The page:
My name is Tom, I’m based in Stoke-on-Trent.

The purpose of this website is for me to have somewhere to publish my “stuff”, whether it be exploring reports, photography in general or just something else that’s random but in my opinion worthy of putting online.

The bulk of what I put on here is exploring related, it's something that I’ve long held an interest in but only really got into around 2011. Since then I’ve been to hundreds of places, and met countless great people in the process." itemprop="description"/>

Swithland Reservoir - December 2016

This place has been done plenty of times, so not adding anything new here. We were in the vicinity checking some other stuff out and thought why not pop in to have a look. I'd heard tales of vast quantities of massive spiders, but only saw one that was alive, bit of a relief.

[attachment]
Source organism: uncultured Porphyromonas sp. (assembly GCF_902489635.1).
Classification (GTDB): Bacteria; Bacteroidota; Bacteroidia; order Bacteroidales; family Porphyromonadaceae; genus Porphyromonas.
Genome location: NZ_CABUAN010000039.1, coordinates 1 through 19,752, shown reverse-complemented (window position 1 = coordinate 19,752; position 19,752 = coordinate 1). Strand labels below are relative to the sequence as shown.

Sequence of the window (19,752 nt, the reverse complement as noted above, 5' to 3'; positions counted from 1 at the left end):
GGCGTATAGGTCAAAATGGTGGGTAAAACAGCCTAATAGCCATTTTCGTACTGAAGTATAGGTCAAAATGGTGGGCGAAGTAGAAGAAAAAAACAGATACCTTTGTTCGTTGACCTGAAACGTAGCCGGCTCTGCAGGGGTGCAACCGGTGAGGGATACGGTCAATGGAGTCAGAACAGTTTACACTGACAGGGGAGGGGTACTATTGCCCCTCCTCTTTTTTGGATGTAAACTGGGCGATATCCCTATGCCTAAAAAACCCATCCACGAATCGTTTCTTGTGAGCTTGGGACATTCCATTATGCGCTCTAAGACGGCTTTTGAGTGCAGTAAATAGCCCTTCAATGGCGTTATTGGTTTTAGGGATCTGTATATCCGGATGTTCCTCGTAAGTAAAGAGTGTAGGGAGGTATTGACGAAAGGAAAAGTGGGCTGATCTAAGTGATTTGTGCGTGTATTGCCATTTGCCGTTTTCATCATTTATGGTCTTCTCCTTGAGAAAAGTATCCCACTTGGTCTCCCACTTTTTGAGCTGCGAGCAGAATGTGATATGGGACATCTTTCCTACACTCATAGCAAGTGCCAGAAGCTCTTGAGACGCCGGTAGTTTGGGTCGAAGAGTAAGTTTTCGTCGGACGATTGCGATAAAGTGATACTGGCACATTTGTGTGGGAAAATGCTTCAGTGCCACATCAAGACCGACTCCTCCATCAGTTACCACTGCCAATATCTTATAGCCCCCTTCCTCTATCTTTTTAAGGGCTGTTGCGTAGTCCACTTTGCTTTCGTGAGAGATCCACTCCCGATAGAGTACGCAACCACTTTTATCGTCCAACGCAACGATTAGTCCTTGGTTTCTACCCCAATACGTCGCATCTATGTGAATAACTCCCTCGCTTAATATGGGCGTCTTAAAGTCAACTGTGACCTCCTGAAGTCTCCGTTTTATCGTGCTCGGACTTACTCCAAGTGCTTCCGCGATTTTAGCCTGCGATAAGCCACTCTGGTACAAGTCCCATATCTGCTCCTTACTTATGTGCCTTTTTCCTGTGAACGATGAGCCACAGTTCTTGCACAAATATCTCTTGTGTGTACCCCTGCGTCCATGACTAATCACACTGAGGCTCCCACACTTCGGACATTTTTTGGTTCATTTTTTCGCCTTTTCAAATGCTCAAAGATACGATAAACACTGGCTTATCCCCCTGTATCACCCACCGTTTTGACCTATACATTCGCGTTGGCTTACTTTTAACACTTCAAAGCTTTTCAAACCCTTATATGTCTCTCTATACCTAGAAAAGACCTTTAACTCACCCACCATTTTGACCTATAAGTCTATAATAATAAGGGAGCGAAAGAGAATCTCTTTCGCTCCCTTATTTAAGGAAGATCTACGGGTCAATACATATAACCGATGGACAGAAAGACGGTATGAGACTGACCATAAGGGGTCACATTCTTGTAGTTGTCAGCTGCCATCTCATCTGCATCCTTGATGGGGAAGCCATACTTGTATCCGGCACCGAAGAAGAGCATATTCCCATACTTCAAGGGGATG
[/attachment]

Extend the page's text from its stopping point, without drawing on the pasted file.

Swithland reservoir, built around 1896, lies just south of Quorn, and is about a mile long by half a mile wide. The Great Central Railway divides the reservoir into two; the northern section is the larger. In 1890 Leicester City Council sought Parliamentary authority to acquire the land required to construct Swithland reservoir, which would be supplied from Lingdale Brook, Swithland Brook, Hallgates Brook, and Bradgate Brook, and construction commenced in 1894, with completion in 1896. This was also required due to Leicester's population quickly increasing. The reservoir was constructed by Messrs. John Aird & Sons of London, The dam is 404 yards long and is 26 feet wide at the top and 48 feet wide at the base; It was constructed of concrete and water-clay. Behind the dam there are six filter beds with a total area of 75,000 square feet, surrounding a clear water tank. Water is pumped from the storage tank to the 2 million gallon capacity Hallgates reservoir, and from there it travels through a water main to the lower reservoir at Oadby via gravitation.Several of the buildings at Swithland Reservoir are listed, with much of the pumping station site Grade two listed.